be generated according to Table IV.

The logic for Cl and C2 is trivial: Cl= yn-1*lY and C2=yn-1*2Y. The block diagram, as
shown in Figure 1, indicates that the 2C-to- SM conversion adds only one inverter delay
or about 0.5 gate delay2 which comes from the complementation operation of the 2C
number. The correction term does not introduce extra power overhead compared to the
traditional 2C implementation, since in the traditional 2C implementation one also
needs a similar correction term generator (adding 1) to generate the negation of the

4.2: Speeding up the PP accumulation

We have substantially reduced the ESA in the PPs generation, but SM numbers
are hard to manipulate for arithmetic operations, since the signs of the operands have to
be identified separately through a sequence of decisions - costing excess control logic,
execution time and power dissipation. On the other hand, the RB numbers are represented
in the form


with digit ri { 1,0,-1), are more suitable for high speed parallel arithmetic computations
[ 1, 61. Due to the redundancy in RB numbers one can perform the CPF addition through
the selection of different numbers for the same value. Hence, we further convert the PPs
into the RB representation. We are adopting the selection rule proposed by Takagi in [l]
to perform CPF addition for the PP accumulation. The rule is shown in Table VI. Let us

give an example. The CPF addition of

is shown in

Figure 2. One can see that, the carry is limited within adjacent digits and there is no
global carry propagation.

The conversion of SM-to-RB can be carried out as following: as the RB representation

uses a digit set of {-1, 0, 1), one needs two bits rilrir to represent one digit ri. If we use a
SM coding to represent a RB digit, that is, rilto represent the sign and rir to represent the
magnitude, we can easily convert a SM number into an RB number. For a SM number
X= xn-1xn-2,xi...xlxo, the sign of the number is decided by the sign bit xn-1 .Therefore, we


can group the sign bit xn-1, with all the rest bits in a pair by pair fashion, (xn-1,xn-2),( xn1,xn-3),...,(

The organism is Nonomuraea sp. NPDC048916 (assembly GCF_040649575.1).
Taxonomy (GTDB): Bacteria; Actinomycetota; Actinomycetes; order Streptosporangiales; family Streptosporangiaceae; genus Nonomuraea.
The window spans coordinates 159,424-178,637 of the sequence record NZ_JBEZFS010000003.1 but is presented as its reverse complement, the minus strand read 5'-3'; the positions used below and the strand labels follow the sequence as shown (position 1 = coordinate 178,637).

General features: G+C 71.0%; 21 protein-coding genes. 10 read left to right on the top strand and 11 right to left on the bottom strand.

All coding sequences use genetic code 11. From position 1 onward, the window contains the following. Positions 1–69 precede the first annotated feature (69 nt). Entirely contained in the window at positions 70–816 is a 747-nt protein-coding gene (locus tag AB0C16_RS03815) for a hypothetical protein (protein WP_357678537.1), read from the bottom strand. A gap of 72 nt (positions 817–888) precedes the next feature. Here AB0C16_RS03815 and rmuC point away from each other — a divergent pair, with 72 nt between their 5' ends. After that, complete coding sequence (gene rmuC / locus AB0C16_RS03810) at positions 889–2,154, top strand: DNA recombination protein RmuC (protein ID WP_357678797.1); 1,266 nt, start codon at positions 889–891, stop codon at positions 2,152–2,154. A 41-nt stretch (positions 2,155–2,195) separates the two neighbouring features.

xn-1,x1),( xn-1,x0), and interpret the pairs according to the SM coding rule

shown in Table V. Clearly, we do not need any operations except some wiring.

4.3: Converting the RB number into 2C number

The summation of the PPs is in RB form and it has to be converted back into 2C
form. This conversion is carried out easily in the following manner: from Table V, every
digit xRBi = (rilrir) of the RB number XRB, is composed of two bits. The left bit ril
represents the sign and the right bit rir represents the magnitude. One can easily form a
number XRB+ from the positive digits of XRB, and form another number XRB-, from the
negative digits of XRB. Then, subtracting XRB+ from XRB-, one can get the result in the
2C form. The process can be implemented using a fast adder. Since a fast adder is
essential for all the multiplication algorithms to carry out the final result, the RB-to-2C
conversion does not introduce any extra overhead.

4.4: The algorithm and its VLSI architecture

Step 1: Convert the multiplicand from 2C into the SM representation and keep the
multiplier in 2C form.
Step 2: Apply the radix-4 Booths algorithm to generate all the PPs represented in SM
Step 3: Convert all the partial products from SM into RB representation.
Step 4: Sum up all the PPs through a RB adder tree.


Step 5: Convert the final result from RB into 2C notation.

The corresponding VLSI architecture for the algorithm is shown in Figure 3. It is
composed of two major parts: the PP generator and the redundant binary addition tree.
The key components in this architecture are: the RB adder in the
addition tree and the Booth decoder in the PP generator.


RESULTS ( Snapshots of the RTL schematic)

1) Multiplier Interface.

2. Partial Product generator


3) First stage of the adder


4)Schematic of final stage of adder


5)Schematic of one bit adder(sum and carry)


6. Layout (in tsmc018)




This architecture has been chosen keeping low power as main objective. All the stages in
above architecture have been coded in VERILOG HDL. In implementation special care
has been taken to meet our objective. All the modules involved are verified functionally.
After testing logic synthesis has been carried out. From logic synthesis delay involved in
each stage has been calculated. Whole design has been synthesized in tsmc018
technology and the delay obtained is around 16 ns. Further semi custom layout of the
design has been done in Autocell.

Power vs delay optimization is the main aim of all the designs, various techniques can be
applied for achieving it. Since the whole design is modular wherein single one bit adder
has been repeated for the whole adder tree, optimization of this adder can increase the
speed. For this transmission gate designs can be further exploited and fast RB adder can
be designed, which could not be done here because of technology library constraints.
Various circuits level power reduction techniques can also be applied to further reduce
the power consumption.



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Cambridge, MA, USA, pp.202-205, October 3-6, 1993.